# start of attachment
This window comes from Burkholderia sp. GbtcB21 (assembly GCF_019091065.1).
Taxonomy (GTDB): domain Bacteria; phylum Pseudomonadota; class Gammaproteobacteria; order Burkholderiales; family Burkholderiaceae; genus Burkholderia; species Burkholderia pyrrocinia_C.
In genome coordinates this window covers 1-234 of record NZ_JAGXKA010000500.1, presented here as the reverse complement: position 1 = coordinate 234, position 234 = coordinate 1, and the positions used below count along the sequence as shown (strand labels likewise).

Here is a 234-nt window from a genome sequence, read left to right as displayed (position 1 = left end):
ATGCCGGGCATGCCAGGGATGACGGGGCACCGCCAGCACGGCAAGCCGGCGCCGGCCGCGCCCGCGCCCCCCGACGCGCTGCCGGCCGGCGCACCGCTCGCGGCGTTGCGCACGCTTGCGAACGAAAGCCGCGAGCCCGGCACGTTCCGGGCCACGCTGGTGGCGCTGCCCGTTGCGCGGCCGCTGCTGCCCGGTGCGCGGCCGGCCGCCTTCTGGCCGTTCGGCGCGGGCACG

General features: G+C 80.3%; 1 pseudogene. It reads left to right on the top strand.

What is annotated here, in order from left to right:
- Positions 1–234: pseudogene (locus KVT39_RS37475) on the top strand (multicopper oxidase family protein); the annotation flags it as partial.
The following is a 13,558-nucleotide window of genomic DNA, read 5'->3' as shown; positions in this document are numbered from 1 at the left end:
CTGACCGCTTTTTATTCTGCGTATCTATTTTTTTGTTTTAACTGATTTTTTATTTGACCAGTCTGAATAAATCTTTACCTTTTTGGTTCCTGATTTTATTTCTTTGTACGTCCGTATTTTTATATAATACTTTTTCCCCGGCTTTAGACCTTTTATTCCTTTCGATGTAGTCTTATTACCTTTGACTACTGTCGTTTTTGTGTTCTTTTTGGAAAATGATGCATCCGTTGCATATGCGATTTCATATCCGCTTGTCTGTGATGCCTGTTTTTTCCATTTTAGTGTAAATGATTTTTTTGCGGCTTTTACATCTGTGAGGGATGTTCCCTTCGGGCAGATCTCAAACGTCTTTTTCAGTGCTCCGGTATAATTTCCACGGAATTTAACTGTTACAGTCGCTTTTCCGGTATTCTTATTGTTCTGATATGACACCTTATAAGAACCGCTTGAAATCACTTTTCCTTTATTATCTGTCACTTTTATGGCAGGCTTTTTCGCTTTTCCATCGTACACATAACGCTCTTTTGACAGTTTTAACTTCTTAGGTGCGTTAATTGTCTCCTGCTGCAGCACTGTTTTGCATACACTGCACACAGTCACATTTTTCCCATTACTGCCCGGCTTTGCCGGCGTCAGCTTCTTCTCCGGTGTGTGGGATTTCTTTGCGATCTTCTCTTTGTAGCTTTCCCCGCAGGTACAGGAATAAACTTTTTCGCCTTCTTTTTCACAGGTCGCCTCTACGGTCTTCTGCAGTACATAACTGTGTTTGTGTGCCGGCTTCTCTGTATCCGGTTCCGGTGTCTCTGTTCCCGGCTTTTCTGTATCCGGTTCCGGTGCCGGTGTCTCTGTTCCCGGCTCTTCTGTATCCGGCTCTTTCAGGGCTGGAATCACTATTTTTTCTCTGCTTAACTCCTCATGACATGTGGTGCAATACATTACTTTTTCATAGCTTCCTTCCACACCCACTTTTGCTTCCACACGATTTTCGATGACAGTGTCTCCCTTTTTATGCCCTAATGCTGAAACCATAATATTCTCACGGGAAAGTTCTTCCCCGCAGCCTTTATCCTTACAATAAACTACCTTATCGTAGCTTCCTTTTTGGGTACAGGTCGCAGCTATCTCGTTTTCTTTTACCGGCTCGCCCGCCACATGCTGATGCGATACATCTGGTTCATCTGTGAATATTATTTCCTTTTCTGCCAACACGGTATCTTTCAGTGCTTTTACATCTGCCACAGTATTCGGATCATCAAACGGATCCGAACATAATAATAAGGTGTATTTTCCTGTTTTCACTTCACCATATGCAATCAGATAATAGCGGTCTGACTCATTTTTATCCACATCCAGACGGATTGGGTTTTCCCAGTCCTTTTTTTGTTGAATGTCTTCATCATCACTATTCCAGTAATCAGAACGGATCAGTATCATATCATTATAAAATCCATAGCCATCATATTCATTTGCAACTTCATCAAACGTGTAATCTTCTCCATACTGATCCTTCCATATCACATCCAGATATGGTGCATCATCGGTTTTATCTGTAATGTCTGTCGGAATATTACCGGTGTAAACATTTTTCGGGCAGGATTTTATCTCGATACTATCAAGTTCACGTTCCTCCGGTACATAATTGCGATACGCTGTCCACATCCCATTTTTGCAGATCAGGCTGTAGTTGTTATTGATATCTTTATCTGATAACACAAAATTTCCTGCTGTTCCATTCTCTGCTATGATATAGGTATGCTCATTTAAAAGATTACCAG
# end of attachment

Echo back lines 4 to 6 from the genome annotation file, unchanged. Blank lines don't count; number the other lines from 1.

Here is a 234-nt window from a genome sequence, read left to right as displayed (position 1 = left end):
ATGCCGGGCATGCCAGGGATGACGGGGCACCGCCAGCACGGCAAGCCGGCGCCGGCCGCGCCCGCGCCCCCCGACGCGCTGCCGGCCGGCGCACCGCTCGCGGCGTTGCGCACGCTTGCGAACGAAAGCCGCGAGCCCGGCACGTTCCGGGCCACGCTGGTGGCGCTGCCCGTTGCGCGGCCGCTGCTGCCCGGTGCGCGGCCGGCCGCCTTCTGGCCGTTCGGCGCGGGCACG

General features: G+C 80.3%; 1 pseudogene. It reads left to right on the top strand.